IIn the long, internal days of late closure, a paper Mario paper promises and delivers a bright Technicolor escape in the summer. Paper Mario is a playful, RPG-like branch of the Super Mario main tree, and Origami King is charming, confident and full of self-referential pastiche from the start. The writing has an almost thousand year old tone: sharp, knowing and flirting with self-irony. Combined with tight scripts, this humor makes it a scream from start to finish.
Landscapes are exquisitely rendered from cardboard and craft supplies. This design has a tactile element: when playing, it feels like moving a tiny figure around a handmade diorama. Houses become like milk cartons or boxes made up of layers of paper and cardboard. The sets are rarely what they appear at first glance – as the origami theme suggests, they have the potential to change.
Origami King slows instantly in battle. When a fight begins, we snap into a battle arena that is also a puzzle slice that needs to be solved before Mario can jump on enemies. I understand the imagination here – that the movement of the puzzle board is an extension of the origami theme – but it’s picky and overly complicated. Faster battles against giant paper mache goombas and koopas are far more dynamic, and I would have preferred to have done without the arenas to jump around the world with my hammer instead.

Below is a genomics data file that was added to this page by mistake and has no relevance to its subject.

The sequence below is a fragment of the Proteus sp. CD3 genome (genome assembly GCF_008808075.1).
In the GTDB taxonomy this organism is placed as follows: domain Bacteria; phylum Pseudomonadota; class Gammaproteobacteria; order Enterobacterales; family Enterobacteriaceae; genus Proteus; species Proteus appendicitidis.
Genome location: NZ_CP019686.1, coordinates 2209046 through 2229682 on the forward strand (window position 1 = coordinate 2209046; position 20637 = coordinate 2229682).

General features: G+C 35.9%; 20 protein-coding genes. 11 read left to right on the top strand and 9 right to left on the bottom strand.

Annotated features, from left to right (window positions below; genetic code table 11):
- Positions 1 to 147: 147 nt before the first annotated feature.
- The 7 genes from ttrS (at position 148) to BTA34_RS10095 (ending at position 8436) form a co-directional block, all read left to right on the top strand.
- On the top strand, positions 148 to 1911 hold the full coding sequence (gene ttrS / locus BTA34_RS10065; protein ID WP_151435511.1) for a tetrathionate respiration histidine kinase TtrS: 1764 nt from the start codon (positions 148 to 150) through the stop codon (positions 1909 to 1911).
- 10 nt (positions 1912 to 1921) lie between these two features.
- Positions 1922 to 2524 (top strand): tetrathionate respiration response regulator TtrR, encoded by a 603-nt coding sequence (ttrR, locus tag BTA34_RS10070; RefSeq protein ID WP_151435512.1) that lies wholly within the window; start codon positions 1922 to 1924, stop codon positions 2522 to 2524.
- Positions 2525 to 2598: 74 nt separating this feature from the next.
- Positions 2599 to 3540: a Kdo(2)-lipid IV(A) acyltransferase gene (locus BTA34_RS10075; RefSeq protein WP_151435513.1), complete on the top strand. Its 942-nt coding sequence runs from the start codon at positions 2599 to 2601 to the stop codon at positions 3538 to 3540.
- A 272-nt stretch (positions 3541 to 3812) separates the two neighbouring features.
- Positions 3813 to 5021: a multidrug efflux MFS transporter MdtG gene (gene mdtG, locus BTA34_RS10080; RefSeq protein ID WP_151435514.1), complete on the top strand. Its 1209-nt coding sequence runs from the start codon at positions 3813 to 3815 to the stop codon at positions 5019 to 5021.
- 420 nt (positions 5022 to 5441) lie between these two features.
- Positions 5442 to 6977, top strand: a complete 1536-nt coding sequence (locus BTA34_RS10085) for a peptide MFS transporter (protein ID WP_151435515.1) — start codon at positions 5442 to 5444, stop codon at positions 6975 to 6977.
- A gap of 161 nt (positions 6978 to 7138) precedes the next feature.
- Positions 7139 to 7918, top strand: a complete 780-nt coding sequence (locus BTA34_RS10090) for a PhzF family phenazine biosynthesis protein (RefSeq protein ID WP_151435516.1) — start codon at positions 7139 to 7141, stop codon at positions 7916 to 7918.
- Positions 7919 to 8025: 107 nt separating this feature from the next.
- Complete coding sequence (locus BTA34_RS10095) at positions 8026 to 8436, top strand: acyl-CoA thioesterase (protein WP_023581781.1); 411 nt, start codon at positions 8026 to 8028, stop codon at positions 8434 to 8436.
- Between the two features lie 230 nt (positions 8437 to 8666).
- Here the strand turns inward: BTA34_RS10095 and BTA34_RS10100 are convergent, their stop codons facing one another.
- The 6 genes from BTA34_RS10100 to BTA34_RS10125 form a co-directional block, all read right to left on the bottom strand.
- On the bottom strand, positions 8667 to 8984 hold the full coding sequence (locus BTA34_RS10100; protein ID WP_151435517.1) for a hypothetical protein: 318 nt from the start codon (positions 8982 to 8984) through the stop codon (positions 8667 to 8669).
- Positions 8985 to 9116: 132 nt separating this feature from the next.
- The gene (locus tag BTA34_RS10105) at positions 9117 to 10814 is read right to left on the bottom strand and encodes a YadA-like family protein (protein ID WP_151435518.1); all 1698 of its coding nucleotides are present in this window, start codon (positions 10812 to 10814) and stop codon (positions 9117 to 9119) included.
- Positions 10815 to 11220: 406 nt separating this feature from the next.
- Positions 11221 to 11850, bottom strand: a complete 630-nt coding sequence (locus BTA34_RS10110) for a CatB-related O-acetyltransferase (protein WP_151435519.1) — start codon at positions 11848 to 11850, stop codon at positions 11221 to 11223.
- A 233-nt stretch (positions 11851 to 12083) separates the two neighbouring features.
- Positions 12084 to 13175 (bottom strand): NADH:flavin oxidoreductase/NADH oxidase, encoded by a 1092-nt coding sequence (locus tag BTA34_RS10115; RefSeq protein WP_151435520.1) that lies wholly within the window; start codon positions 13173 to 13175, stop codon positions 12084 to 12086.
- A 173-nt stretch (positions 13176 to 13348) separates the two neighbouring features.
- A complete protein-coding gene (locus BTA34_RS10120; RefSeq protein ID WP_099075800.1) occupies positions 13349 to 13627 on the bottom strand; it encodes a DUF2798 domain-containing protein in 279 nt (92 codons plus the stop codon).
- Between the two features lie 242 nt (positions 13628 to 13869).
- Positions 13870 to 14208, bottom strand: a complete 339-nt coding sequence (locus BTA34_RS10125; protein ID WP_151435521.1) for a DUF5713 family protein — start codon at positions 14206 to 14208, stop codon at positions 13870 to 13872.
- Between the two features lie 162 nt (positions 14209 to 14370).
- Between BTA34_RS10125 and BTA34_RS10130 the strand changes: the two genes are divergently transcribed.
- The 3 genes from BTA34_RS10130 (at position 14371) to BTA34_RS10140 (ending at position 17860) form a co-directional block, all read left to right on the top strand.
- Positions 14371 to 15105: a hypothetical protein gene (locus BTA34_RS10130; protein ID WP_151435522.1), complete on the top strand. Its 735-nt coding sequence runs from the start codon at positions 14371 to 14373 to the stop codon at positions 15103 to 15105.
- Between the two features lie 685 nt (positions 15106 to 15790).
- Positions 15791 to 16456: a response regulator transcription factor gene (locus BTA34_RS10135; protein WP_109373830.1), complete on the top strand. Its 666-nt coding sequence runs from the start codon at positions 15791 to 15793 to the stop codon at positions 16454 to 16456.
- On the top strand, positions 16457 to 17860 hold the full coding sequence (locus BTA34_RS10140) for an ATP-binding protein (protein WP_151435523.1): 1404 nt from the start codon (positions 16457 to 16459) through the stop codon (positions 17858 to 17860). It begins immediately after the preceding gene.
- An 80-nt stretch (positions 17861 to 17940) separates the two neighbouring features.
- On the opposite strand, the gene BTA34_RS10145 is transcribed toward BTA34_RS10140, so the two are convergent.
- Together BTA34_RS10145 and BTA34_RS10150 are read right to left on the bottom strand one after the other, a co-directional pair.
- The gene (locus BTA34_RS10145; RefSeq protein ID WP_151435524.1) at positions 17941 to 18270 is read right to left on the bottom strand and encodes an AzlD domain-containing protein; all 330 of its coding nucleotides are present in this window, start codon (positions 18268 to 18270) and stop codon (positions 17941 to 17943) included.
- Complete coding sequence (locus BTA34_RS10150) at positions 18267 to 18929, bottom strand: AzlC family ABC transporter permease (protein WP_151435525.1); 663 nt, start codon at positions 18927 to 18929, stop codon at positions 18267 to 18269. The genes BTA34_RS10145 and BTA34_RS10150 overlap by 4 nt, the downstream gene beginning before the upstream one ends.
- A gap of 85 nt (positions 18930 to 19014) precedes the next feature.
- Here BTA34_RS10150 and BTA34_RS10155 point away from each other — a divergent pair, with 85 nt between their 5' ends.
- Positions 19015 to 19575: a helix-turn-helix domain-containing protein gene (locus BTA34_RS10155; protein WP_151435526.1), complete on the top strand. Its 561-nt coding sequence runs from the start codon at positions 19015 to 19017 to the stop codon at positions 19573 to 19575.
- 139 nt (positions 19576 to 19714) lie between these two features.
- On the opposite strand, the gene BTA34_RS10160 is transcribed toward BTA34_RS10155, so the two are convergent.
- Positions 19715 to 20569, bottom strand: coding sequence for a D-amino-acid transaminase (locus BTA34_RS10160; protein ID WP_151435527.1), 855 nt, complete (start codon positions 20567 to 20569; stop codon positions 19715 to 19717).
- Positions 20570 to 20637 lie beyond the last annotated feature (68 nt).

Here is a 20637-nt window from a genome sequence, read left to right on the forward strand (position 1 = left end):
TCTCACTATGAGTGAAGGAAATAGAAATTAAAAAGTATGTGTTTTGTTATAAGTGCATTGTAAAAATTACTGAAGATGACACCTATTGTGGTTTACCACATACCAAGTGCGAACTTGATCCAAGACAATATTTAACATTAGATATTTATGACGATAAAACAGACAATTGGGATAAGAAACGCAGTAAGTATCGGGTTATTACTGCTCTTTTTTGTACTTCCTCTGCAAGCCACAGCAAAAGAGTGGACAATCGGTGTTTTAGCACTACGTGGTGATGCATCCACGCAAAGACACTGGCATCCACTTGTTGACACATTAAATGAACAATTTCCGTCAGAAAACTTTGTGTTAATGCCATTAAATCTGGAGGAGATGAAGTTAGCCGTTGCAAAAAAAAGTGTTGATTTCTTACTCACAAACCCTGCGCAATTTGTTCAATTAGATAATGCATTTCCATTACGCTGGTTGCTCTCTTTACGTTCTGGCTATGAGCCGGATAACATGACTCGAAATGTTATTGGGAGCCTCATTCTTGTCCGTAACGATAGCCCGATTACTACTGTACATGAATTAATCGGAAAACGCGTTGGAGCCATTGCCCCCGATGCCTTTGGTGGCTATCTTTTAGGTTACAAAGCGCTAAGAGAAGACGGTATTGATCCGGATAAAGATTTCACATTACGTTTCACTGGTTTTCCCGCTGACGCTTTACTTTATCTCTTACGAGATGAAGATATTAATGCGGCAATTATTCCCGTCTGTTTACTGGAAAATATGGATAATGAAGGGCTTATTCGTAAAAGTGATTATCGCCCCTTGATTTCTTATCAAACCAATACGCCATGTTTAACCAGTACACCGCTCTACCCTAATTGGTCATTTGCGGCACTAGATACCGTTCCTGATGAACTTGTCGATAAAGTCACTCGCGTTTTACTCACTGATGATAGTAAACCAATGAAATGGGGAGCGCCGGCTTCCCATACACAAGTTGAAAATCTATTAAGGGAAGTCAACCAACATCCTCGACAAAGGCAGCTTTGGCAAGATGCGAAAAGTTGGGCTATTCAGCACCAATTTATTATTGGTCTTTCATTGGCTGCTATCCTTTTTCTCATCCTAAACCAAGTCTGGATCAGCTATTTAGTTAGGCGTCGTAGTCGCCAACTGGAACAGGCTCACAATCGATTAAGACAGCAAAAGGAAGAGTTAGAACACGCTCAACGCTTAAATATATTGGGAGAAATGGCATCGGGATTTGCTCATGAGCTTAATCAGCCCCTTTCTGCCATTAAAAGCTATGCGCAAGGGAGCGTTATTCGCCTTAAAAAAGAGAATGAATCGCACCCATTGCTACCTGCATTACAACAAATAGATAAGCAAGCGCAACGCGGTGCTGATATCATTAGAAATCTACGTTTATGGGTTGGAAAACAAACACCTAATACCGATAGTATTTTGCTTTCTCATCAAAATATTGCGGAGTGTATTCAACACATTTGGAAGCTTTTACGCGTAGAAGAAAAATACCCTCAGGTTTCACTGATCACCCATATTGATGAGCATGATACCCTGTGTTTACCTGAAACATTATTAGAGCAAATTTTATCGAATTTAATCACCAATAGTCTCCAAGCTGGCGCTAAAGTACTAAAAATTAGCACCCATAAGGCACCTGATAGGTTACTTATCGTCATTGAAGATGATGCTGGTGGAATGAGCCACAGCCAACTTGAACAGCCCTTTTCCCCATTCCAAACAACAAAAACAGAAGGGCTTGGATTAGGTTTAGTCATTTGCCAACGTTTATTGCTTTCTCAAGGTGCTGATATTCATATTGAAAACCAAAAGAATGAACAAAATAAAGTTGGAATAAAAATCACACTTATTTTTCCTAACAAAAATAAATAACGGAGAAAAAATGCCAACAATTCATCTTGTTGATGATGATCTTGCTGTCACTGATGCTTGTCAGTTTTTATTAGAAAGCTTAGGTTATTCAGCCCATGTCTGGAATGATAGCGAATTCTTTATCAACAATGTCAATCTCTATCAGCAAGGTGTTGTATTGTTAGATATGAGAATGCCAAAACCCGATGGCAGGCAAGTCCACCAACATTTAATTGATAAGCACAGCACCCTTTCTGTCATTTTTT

Much of what you do in Origami King is absurd – like finding the perfect disco track to lure a punch out of hiding – but beyond the Mario hallmark, playfulness and lightness also have a dose of pathos that is something gives contrast to the bright, sharp dialogue. A short section in which Mario is accompanied by a bob omb is beautifully done, with some nice moments of reflection in the episode.
This is a very detailed game that spans several huge, very involved worlds – one of which is an incredibly specific riff in The Legend of Zelda: The Wind Waker to give you an idea of its size. For me, the heart of the game lies in its hidden cafes. Sometimes Mario discovers a hole in the wall that, when repaired with magical confetti, turns into a door – and in the cave behind is a café populated by familiar faces. You can restore health here, but that’s not what the café is for. It is reminiscent of the tea break sequences in EarthBound: a moment of pause to anchor the player in fiction in front of them.
It could be made of paper, but Origami King has a lot of structural integrity and unexpected depth. If you don’t deal with the tricky combat mechanics, the reward is an increased, postmodern joy.